35 years of magical life

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Birthday steaks by dad.

It was my birthday last week, and as always, I thought about my years here on this little planet so far. That’s what this post is all about. My past and what I can remember. How much I’ve already done. The places I’ve been and the places I have yet to go.

I first thought about my three trail birthdays (it’s pretty tough to beat a trail birthday, so they’re among my favorites). In 2006 I was on Argentine Pass, Colorado on the ADT with my mom and hiking buddy, Hickory. In 2009 I was on the Tahoe Rim Trail, cowboy camped for my very first time on a saddle below Freel Peak, with a gorgeous wildfire sunset view over Lake Tahoe. I was with my mom, dad, and friends Leo, Hickory and Ken. Last year, 2013, I was hiking with Rachel out of Sierra City after an epic cake and ice cream party organized by Adam the night before. I hiked up a mountain wearing a birthday hat and trying not to lose the helium balloon tied to my pack. I eventually popped it and tucked it into a pocket before the wind tossed it into a tree somewhere miles away. Camp that night was in the woods with Rachel, Bird Dog and King Street. All very great birthdays.

This year I was driving a truck through North Dakota. I woke up to Adam playing a birthday song on the radio and giving me a really sweet card. Throughout the day I enjoyed several texts, voice mails and fun facebook messages – you all made my day! With our short time off we visited my parents in Phillips. I tubed the Elk River, went for a run, ate dad’s fire-grilled steaks and mom’s garden-fresh salad, followed by her made-from-scratch carrot cake. Then we sat around the campfire with a few beers before heading inside and zonking out. It was really nice.

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This was on my card from Adam. He says he's terrible at drawing, but I'd take his little drawings of us over a Picasso any day.

My life really started on July 16, 1979 in Oconomowoc, Wisconsin. I think I was nearly 10 pounds of chubby baby. My poor mother! I grew up in the Milwaukee area, living in Hartland, where I was too young to remember much of anything – Waukesha, where our apartment was broken into while we were away and the police confiscated the pot plant my mom was growing because she simply wanted to see how big it would get – Menominee Falls, where I played with my best childhood friend, Nick, and fell into the swamp minutes after mom said, “don’t play by the swamp.”

I honestly… sadly… don’t remember much about my childhood. Either my memory has always been this poor, or I lost some of it when I got sick in 1998. Either way, several “memories” exist only because I’ve seen photographs. If you ever wonder why I take sooo many photos – that would be why. It’s also one of the big reasons I write. To simply remember.

Anyway, when I was about eight years old, we moved up north to Phillips into the house my Aunt Margie lived in. She was moving out of state and my folks were wanting to escape the city. I am so glad I got to grow up surrounded by forest and field. I played in the mud, made “soup” from findings in the yard (who didn’t do this as a kid!?), and swam in the river with our neighbors Tami, Eric and Jamie. Tami wound up being my very best friend – the best friend I’ve ever had, despite our age difference of four years. We don’t see much of each other any more, but I think of her often, and haven’t found anyone that can match that level of friendship we had. I miss those summer days tubing on the river with her. A lot.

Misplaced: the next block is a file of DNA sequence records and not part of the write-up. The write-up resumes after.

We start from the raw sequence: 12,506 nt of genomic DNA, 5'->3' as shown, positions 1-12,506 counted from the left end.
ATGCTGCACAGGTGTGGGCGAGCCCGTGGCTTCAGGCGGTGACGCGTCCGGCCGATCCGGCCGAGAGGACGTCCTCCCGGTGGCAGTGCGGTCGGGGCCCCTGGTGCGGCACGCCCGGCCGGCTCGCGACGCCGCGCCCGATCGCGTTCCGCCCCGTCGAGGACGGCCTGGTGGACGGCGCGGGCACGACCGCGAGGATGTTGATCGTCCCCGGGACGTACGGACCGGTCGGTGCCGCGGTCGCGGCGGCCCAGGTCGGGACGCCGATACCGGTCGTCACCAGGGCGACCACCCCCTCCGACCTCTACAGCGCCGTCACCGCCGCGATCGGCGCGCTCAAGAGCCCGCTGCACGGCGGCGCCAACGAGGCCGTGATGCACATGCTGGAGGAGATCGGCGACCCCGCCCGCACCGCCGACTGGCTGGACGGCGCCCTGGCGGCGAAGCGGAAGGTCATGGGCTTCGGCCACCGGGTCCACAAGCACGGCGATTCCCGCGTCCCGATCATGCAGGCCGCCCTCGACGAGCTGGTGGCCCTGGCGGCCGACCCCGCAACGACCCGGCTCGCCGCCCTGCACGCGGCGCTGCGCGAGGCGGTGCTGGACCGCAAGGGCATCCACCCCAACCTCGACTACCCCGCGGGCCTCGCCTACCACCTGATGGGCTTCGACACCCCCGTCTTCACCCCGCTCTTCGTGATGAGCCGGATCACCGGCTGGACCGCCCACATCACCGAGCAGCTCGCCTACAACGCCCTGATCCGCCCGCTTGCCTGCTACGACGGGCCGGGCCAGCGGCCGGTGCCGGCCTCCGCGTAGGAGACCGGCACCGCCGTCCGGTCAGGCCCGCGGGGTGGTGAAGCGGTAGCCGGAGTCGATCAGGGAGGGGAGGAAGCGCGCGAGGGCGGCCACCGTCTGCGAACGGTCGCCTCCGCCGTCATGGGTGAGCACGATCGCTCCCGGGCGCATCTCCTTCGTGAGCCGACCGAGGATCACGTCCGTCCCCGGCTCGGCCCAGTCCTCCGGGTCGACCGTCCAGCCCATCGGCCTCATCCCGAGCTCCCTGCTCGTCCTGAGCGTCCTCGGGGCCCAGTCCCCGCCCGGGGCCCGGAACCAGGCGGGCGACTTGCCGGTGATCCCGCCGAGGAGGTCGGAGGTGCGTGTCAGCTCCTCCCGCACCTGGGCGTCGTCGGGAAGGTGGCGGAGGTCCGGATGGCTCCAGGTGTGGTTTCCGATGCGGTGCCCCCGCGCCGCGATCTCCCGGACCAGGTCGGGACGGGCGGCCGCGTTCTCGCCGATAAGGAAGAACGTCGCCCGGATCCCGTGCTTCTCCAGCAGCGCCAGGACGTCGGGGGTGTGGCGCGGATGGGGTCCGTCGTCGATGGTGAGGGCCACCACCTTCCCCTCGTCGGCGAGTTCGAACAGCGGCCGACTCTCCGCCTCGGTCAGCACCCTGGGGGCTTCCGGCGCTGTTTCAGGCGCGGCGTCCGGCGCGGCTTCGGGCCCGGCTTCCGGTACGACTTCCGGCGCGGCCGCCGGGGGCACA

I became a teenager and was a snot to my parents, snuck cigarettes with my friends and smoked them in the alley next to the movie theater. I never went to many parties, but I could feel that I might be heading down a rough path.

Then I took a bus to state solo & ensemble. I played the flute and had a solo. Adam was on that bus, too. For singing, of course. We hung out, he bought me an Icee at the mall, I sat next to him on a hotel bed and noticed a tiny hole in his jeans just above the knee. I put the tip of my pinky finger in it and gave him a smile. This might have been when we fell in love… I don’t know. He then drove me home afterward and called me as soon as he got home to apologize for something he said, worried he might have offended me. I don’t even remember what it was, but I wasn’t offended. He was also the first boy I showed interest in that my brother approved of. I’d like to say at the time I didn’t care what my big brother thought of my decisions. But I did.

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The weekend Adam and I met.

Meeting Adam was one of the best things to ever happen to me. I straightened myself out after meeting him. I wanted to care about school, I wanted to be good, and he supported me and let me spill my guts to him and bawl my eyes out about all the things I didn’t like about myself. I changed. He helped me like myself again and I love him for that.

I went to college. I got weak and tired and didn’t understand. Then I got diagnosed with a deadly blood disease. Aplastic Anemia. I had transfusions, treatments, side effects, several seizures, rode in a Life Flight helicopter, had my last rites read to me by a priest, and then my dad put a set of headphones on my ears and played “Lord Is It Mine” by Supertramp. I swear the love of my parents brought me out of that mess. God blessed me with that disease. It brought on several more changes in my life, most of which came on slowly and shaped me into who I am today. I love who I am because of it all, too.

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A summer in the hospital. Love my dad in the background!

I married Adam and graduated from college. I got a job as a graphic designer at 4imprint in Oshkosh and fell in love with the people and family atmosphere there.

I lost a bunch of weight… a journey all it’s own. I went from 235 pounds down to 170.

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Some people don't believe that I used to be so heavy... I can hardly believe it now, too.

I was told I was in complete remission from Aplastic Anemia.